Published December 07. 2012 4:00AM
New London - The historic U.S. Postal Service building on Masonic Street is now officially "slated for sale," according to a notice posted in the building.
But a postal service spokeswoman said Thursday there will be no sale if the price offered for the stately, marble-floored building doesn't more than cover the cost of retrofitting another smaller space in the city where the post office could continue to serve customers.
"It's just putting the toe in the water," postal service spokeswoman Christine Dugas said. "Many things have to occur before this would go through."
The postal service, racked by multibillion-dollar budget deficits and a 25 percent decline in first-class mail volume over the past six years, has been cutting costs nationwide by closing some of its largest facilities and consolidating the work to nearby offices.
The post office notice, dated Nov. 5 and sent to the Connecticut State Historic Preservation Office, said that the postal service has determined that a sale would result in "no adverse effects" on other historic properties in the area and would include preservation covenants to protect the building's historic integrity. The covenants would include a provision preserving six historic 1930s murals by Thomas La Farge depicting the city's whaling history.
"The murals will remain property of the United States Postal Service upon sale of the property," according to the notice.
Dugas said that in many cases, the post office will move murals to other locations, usually within the same geographical area, when a building is sold. But if a government entity buys the building, the post office often decides to leave artwork in place, she said.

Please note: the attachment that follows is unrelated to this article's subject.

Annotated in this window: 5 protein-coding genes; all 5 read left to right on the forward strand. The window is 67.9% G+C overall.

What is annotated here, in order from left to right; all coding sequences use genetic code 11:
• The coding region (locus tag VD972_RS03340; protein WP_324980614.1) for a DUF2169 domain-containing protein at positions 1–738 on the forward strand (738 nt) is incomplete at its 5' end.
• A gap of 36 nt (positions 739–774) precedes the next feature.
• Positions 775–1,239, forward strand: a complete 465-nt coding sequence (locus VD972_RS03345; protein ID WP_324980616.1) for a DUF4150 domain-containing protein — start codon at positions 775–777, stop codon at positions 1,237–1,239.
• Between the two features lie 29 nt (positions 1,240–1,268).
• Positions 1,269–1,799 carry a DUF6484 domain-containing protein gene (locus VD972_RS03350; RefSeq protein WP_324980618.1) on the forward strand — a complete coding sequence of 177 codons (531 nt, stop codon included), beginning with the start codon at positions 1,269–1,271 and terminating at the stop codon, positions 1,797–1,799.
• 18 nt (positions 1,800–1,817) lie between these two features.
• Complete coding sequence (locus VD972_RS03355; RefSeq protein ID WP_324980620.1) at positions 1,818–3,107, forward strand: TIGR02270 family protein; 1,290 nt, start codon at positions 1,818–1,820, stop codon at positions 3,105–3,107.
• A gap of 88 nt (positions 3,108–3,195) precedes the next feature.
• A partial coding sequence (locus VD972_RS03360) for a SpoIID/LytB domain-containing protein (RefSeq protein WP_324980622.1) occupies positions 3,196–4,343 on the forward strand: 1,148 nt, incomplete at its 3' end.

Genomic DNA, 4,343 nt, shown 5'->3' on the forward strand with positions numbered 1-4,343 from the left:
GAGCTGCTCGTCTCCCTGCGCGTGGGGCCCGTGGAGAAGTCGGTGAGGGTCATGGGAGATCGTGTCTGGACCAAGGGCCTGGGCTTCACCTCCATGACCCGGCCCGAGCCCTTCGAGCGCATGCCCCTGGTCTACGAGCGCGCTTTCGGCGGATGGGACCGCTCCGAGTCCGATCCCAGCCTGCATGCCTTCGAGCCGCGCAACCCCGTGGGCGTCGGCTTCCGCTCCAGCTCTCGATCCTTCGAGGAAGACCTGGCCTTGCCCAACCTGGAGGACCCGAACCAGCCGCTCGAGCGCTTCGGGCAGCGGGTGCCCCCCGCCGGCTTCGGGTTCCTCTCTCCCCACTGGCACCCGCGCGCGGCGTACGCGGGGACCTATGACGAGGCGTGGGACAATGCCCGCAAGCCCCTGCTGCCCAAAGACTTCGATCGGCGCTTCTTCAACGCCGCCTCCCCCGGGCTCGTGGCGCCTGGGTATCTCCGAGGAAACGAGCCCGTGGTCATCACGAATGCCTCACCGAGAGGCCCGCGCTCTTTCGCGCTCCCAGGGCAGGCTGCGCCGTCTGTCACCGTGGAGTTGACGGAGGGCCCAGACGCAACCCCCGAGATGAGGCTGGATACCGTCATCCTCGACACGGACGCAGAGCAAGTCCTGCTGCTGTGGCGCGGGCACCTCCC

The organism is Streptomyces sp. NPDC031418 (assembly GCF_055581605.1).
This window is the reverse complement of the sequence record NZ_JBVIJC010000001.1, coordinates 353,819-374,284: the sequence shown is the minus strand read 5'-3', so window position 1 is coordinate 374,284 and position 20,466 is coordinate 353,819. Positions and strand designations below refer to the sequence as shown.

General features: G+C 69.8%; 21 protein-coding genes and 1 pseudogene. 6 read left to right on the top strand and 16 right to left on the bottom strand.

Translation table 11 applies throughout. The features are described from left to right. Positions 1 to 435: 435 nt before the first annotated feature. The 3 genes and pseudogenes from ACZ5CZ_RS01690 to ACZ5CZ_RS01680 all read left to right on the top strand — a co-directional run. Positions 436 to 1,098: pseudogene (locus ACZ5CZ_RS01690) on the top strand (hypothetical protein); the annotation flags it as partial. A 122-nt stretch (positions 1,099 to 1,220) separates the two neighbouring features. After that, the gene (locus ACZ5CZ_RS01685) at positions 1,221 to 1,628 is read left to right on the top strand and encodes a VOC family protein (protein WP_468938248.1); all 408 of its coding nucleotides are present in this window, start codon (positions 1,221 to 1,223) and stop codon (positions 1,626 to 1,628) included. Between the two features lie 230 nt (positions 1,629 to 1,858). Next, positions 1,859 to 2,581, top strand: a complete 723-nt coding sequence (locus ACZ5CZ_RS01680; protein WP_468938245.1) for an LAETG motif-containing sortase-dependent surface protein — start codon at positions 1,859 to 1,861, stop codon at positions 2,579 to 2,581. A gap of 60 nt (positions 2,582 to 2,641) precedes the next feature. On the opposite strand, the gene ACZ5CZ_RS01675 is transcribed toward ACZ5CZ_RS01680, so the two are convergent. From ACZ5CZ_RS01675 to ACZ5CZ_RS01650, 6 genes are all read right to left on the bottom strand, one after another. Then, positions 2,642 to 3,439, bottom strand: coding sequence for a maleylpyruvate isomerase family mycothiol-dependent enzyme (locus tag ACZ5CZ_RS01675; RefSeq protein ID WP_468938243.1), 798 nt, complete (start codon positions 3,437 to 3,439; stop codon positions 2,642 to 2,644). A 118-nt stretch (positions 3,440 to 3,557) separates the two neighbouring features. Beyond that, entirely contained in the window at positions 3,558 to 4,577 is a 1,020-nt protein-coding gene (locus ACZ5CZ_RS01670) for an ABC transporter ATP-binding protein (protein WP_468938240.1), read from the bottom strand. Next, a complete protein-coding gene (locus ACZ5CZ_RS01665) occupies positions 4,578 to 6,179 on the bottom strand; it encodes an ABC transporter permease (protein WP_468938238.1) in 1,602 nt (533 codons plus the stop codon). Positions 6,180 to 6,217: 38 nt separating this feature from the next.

The notice said that if the post office leaves murals in place, state historic preservation officers would have the right to inspect them periodically to make sure they are being maintained in their original condition.
No mention was made in the notice about where the city's letter-carrier operations would be moved, and Dugas didn't immediately have an answer. But the postal service previously had announced that it was considering consolidating letter-carrier operations to Waterford while maintaining a customer-service presence in New London.
Dugas said the New London facility will not be closed unless a buyer is found. The building would never go vacant, she added.
A for-sale sign would likely be posted in the coming days, she said, adding that employees already have been notified of the move.
"We're early in the process," Dugas said.
The New London post office, a brick-and-stone building on 1.2 acres designed by local architects Ed Keefe and Morris Payne, was placed on the National Register of Historic Places in 1986. The three-story building, completed in 1934, features more than 45,000 square feet of space.